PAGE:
It is thus no surprise that these two islands are the main focus of a current tagging project, undertaken by the University of Exeter. The researchers are currently working from Tobermory to tag the animals; this technique allows the scientists to retrieve a wealth of information that goes a long way towards a better understanding and conservation of the populations. Once the sharks are tagged, you can follow their movements yourself online. For more information about the project, please click here. To follow the tagged Basking Shark movements, please click here."

Basking Shark Hotspot - Cornwall

Basking Shark  © Annabelle Lowe.
Annabelle Lowe from Atlantic Diver in Newquay, has kindly written this blog for the Shark Trust, keeping us up to date with all the latest Basking Shark sightings in Cornwall. 

"The end of June began the start of our Blue Shark Cage Diving Expeditions and although all conditions were favorable for a sighting, our days were filled with all other marine wildlife encounters: Common Dolphins, Bottlenose Dolphins, Harbour Porpoise, Seals and numerous Sea Birds but NO Blue Sharks. The water temperature has barely passed 13 degrees Celsius (Blue Sharks preferring temps of between 12 and 20) and the plankton that we would normally be seeing has been slowly maturing with only scatterings at the usual warm front sites we would see. Jellyfish too are thin on the ground; however sightings of Basking Sharks are trickling in with the juveniles coming through firstly at the end of May in ones and a larger group of 8, then a small group of three in June in Newquay Bay. 

In July oily patches of planktonic slick at the sea’s surface attracted a group of three Basking Sharks, two larger and one small one feeding just West of Newquay. In mid-July a mackerel angling  boat reported a 7m Basking Shark one and a half miles North of Newquay over a popular reef, feeding opened-mouthed in sea-state 3…a miracle in itself that he spotted it in the unrelenting chop….well done Colin! The Shark had a nick out of its dorsal fin which could help identify it in the Shark Trust photo-ID photo database.Sadly a mature female Pilot Whale dead Stranded on Mawgan Porth Beach but fascinatingly its tail Stock had been scavenged by what appeared to be Blue Shark. Bites uniform in size and the narrow crescent shape of the Blues were evident from the dorsal fin down to the tail fluke on both flank and underside. Shark expert Ian Fergusson believed it was likely to have occurred far offshore….amazing how nature wastes nothing!  We now wait for further Basking Shark sightings as the warmer weather helps lift the plankton to the surface…."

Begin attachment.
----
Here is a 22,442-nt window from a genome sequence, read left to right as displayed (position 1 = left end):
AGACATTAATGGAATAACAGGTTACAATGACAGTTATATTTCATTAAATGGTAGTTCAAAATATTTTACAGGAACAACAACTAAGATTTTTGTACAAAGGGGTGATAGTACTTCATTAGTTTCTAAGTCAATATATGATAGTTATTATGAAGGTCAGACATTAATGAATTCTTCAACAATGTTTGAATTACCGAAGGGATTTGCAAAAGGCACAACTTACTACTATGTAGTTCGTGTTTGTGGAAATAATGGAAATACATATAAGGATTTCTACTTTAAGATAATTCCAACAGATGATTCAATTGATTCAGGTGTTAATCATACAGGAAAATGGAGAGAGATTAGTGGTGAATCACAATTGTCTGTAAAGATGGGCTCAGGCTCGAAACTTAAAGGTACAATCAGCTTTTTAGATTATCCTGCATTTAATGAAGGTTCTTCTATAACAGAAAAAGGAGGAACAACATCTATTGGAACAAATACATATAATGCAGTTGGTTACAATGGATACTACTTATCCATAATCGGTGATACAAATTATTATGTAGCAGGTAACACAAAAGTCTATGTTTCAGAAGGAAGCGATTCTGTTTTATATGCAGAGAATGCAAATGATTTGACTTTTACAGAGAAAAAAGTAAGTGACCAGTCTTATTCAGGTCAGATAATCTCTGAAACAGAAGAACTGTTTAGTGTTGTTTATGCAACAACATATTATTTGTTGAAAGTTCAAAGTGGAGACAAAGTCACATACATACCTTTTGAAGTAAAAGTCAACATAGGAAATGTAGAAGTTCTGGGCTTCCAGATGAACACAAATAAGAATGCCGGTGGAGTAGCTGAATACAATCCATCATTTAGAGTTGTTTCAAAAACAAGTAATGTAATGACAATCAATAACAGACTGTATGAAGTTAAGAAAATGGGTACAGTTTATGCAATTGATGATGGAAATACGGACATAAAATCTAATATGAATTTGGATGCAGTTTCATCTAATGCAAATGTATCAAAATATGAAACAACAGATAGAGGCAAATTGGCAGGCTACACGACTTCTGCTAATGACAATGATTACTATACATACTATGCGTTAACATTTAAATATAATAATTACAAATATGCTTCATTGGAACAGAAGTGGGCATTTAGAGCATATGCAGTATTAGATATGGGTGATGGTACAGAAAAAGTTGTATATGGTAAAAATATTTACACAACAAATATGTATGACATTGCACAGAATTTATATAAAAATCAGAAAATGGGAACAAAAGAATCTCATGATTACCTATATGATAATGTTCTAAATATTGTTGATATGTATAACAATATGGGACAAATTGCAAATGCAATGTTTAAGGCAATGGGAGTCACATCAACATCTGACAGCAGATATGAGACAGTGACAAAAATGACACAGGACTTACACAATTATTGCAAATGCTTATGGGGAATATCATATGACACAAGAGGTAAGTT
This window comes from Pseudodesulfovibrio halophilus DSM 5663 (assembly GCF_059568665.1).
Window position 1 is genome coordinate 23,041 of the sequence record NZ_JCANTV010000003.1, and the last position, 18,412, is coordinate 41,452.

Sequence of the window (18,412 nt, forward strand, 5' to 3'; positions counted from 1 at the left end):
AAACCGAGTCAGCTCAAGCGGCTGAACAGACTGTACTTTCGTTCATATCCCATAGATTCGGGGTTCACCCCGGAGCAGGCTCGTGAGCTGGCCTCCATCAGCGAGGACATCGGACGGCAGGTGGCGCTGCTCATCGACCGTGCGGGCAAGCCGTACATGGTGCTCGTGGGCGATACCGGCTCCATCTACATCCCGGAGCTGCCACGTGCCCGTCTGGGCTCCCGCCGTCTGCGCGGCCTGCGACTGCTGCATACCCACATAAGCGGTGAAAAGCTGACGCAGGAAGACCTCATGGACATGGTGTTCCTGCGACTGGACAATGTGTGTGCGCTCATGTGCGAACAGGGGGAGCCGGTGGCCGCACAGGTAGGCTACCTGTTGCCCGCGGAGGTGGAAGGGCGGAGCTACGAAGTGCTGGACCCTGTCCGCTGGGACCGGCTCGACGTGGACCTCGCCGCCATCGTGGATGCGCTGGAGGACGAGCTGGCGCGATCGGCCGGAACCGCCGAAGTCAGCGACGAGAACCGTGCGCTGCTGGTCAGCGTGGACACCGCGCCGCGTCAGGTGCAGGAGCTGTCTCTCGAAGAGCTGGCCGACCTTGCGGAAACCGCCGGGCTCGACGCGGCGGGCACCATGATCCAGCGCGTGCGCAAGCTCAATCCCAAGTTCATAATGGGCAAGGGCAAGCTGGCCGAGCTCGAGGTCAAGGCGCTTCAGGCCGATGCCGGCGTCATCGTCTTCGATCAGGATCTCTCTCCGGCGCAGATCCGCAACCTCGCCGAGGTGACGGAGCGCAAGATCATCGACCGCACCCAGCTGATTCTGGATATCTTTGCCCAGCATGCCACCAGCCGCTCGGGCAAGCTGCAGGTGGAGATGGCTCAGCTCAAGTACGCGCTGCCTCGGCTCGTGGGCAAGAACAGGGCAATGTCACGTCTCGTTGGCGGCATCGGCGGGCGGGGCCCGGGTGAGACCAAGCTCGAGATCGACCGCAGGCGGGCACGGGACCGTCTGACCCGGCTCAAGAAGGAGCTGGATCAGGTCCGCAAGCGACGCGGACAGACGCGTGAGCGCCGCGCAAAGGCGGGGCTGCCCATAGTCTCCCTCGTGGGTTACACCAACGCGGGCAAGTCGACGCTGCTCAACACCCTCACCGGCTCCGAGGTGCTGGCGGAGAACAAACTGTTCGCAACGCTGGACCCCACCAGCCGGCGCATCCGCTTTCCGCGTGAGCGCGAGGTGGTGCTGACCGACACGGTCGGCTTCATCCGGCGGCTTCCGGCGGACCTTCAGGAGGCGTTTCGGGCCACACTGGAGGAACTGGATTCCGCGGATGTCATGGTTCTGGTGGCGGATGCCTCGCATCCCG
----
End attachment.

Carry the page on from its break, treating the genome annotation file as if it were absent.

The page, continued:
Websites:

09 July 2012

Basking Shark Hotspot - Isle of Man

Basking Shark fin © Manx Basking Shark Watch
Basking Shark © Manx Basking Shark Watch.


Haley Dolton, from the Manx Wildlife Trust has kindly written a blog for the Shark Trust, keeping us up to date on all the latest Basking Shark sightings from the Isle of Man hotspot. 

"Since our great start in May, Basking Shark sightings for June have slowly decreased to only 13 sharks spotted this month.  This may be down to poor weather conditions pushing the plankton south and unfortunately for us, the sharks have followed.

The MBSW vessel, Happy Jack, has had two encounters with Basking Sharks (including one whilst filming with the BBC’s Countryfile). However, both sharks disappeared before any pictures or DNA samples could be taken. Despite the lack of Basking Shark sightings, MBSW have spotted Minke Whales and had an incredible encounter with approximately 10 Harbour Porpoises surrounding the boat.

The good news is that most of the sightings have occurred towards the end of this month, so hopefully it means the Basking Sharks are returning to Manx waters once again!
"